A new study has found that newborns with very low birth-weight, who received the milk protein lactoferrin alone or in combination with a probiotic, were less prone to develop late-onset sepsis.
Late-onset sepsis-infections arising after the perinatal period (immediately before and after birth)-mainly occur in the hospital and affect 21 percent of very low birth-weight (VLBW; less than 3.3 lbs) neonates (generally the first four weeks after birth).
Advertisement"Infections are the most common cause of death in premature infants and a major threat for poor outcomes," wrote the authors.
Bovine lactoferrin (BLF), a milk glycoprotein, inhibits the growth of a wide variety of bacteria, fungi, and viruses and has been shown to exhibit even higher in vitro antimicrobial activity than human lactoferrin.
However, it is not clear if lactoferrin can reduce the incidence of sepsis, but in animal tests, the probiotic Lactobacillus rhamnosus GG (LGG) improved the activity of lactoferrin.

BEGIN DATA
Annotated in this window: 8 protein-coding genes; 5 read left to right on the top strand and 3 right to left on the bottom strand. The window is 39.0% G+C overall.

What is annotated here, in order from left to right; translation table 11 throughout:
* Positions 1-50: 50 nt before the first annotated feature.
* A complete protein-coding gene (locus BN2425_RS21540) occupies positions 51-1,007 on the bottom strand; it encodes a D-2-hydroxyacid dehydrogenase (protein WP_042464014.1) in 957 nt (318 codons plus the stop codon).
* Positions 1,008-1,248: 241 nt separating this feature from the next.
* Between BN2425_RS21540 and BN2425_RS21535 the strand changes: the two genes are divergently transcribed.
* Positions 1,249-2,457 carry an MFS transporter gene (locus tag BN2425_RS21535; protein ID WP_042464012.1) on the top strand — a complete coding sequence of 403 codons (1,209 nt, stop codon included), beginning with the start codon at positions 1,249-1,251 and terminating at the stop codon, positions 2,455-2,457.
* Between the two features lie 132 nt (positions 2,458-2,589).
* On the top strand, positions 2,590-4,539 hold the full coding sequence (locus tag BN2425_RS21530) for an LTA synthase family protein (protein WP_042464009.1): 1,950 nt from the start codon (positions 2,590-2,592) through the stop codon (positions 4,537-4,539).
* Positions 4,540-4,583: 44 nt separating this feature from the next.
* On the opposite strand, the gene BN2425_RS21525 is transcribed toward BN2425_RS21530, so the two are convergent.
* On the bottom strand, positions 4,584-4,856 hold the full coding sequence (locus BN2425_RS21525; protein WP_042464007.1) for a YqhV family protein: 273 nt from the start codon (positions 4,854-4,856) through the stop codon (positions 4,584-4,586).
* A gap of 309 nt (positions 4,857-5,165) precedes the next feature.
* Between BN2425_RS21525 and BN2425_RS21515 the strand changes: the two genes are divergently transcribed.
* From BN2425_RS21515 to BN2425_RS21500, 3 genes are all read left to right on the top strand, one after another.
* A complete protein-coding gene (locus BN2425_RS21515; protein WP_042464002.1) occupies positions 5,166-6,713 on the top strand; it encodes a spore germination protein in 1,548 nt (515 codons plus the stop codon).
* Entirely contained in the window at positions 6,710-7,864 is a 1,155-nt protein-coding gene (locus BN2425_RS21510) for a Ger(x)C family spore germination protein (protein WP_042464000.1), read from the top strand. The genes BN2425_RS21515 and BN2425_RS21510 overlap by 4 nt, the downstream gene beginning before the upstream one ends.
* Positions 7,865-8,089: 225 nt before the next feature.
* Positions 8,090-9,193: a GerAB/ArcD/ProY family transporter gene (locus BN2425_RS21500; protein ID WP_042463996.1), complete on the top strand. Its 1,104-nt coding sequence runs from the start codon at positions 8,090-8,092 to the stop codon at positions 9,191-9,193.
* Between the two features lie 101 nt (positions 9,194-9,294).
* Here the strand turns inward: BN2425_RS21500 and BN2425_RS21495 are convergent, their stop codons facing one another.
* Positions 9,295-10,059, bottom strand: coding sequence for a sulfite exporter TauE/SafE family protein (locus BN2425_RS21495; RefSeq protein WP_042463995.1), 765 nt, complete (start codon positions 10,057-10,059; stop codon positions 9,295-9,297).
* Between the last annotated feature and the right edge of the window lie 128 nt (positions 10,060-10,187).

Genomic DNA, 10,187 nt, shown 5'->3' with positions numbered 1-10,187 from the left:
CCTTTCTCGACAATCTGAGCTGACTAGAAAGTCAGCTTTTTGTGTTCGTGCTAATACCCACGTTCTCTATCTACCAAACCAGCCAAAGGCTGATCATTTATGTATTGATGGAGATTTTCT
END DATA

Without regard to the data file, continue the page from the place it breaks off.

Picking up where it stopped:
Dr. Paolo Manzoni, of S. Anna Hospital, Torino, Italy, and colleagues examined whether oral supplementation with BLF alone or in combination with LGG reduces late-onset sepsis in VLBW neonates.
The randomised trial was conducted in 11 Italian neonatal intensive care units and included 472 VLBW infants who were assessed until discharge for development of sepsis.
Forty-five infants had a first episode of late-onset sepsis.
The researchers found that overall, late-onset sepsis occurred less frequently in the BLF and BLF plus LGG groups (9/153 [5.9 percent] and 7/151 [4.6 percent], respectively) than in the control group (29/168 [17.3 percent]).
The decrease occurred for bacterial as well as fungal episodes.
The sepsis-induced risk of death was significantly lower in the two treatment groups. No adverse effects to treatment occurred.
"This study has demonstrated that supplemental BLF, either alone or in combination with LGG, reduces first episodes of late-onset sepsis in VLBW infants," concluded the authors.
The study has been published in the latest issue of JAMA.